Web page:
Now, this seems extreme to us, but it clearly shows that Jefferson wanted God’s command to honor the Sabbath day mandated, not just for Christians, but within the public square generally.

Jefferson passed all kinds of such legislation! For example, he passed legislation the excluded, in the public arena of life, any form of marriage that went against that which is described as proper in the Book of Leviticus—the Bible!

When elected president of the United States, Jefferson wrote, “…the Christian religion is a religion of all others most friendly to liberty, science, and the freest expression of the human mind.” Today we are told that Christianity is oppressive; that it censors the pursuit of academics.

Now I know there is a lot of propaganda out there about Jefferson being a deist. And it’s just that, propaganda that works because people don’t study primary sources within history. Dumbed down Americans believe those who alter history and serve it up second hand. If any of you would like to visit with me about Jefferson’s religious views, catch me later. I contend that he was not a deist. Influenced by this strong movement of the time—yes, but not a deist.

So what is the Lord saying to you from Matthew’s text, as you sit in the pew, but shortly will leave for the mission fields?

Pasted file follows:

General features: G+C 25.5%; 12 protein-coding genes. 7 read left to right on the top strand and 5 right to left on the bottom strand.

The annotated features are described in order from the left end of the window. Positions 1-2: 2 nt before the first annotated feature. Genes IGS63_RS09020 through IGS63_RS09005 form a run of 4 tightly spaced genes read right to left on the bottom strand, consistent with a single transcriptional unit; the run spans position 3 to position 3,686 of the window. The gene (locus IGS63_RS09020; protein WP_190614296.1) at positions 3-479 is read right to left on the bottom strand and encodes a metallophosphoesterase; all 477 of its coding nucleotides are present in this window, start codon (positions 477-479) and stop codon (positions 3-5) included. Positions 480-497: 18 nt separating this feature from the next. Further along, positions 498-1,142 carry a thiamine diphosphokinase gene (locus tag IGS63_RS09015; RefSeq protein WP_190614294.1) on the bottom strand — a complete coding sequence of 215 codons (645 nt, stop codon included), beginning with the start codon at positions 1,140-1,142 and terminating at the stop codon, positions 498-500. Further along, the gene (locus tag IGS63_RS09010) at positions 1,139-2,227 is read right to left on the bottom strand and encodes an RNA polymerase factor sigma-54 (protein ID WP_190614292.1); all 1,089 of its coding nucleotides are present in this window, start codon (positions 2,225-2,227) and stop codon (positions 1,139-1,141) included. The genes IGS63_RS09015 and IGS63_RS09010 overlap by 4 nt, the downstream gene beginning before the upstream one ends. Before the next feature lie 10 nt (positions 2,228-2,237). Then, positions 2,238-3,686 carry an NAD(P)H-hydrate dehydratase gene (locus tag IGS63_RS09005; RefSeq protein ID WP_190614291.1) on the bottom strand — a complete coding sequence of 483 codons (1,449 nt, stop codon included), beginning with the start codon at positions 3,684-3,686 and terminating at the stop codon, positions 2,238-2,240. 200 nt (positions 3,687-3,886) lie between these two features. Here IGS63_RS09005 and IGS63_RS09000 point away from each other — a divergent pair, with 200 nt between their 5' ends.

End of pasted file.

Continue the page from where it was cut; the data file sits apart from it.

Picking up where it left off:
First and foremost, He reminds us that He is God, and He has a kingdom. It is a Kingdom of Grace. It will stand as governments have fallen, as governments continue to fall, as governments will topple in the future.

It stands for us—imperfect, sinful citizens of God’s Kingdom of Grace. It stands when we make good and bad decisions about giving to God what is God’s. It stands when our sin is as scarlet, to make us white as snow.

The words of Christ today also call us into mission. We are to go out into the public square and witness God’s truth—the truth of salvation in Jesus Christ—the truth concerning God’s moral will, which is that standard for all human life, not just Christians.

Rightly dividing church and state does not mean separating God from the public. In fact, the complete opposite is true. Jefferson erected the wall to prevent the government from telling us that we cannot freely exercise our faith in the public square and the public classroom.

Our government has become confused about that issue today, but may the Holy Spirit clear our minds so that we will dare to be bold—so that we give unto God what is God’s! God sends us out into his world—the planetary public square—to proclaim His truth. The truth of salvation! The truth concerning His moral standard!

God wills salvation for all people. If the government locks the Christian messages about sin and Savior into church buildings, there will be no way for the lost to go, but to destruction. May we care so greatly for those whom Jesus died for, that we become informed, find our voice, and then vote our conscience. Amen.

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Scripture is taken from The Holy Bible, English Standard Version. ESV® Text Edition: 2016. Copyright © 2001 by Crossway Bibles, a publishing ministry of Good News Publishers.
Sermon contributed by David Anderson.
America was founded upon the Christian understanding of life.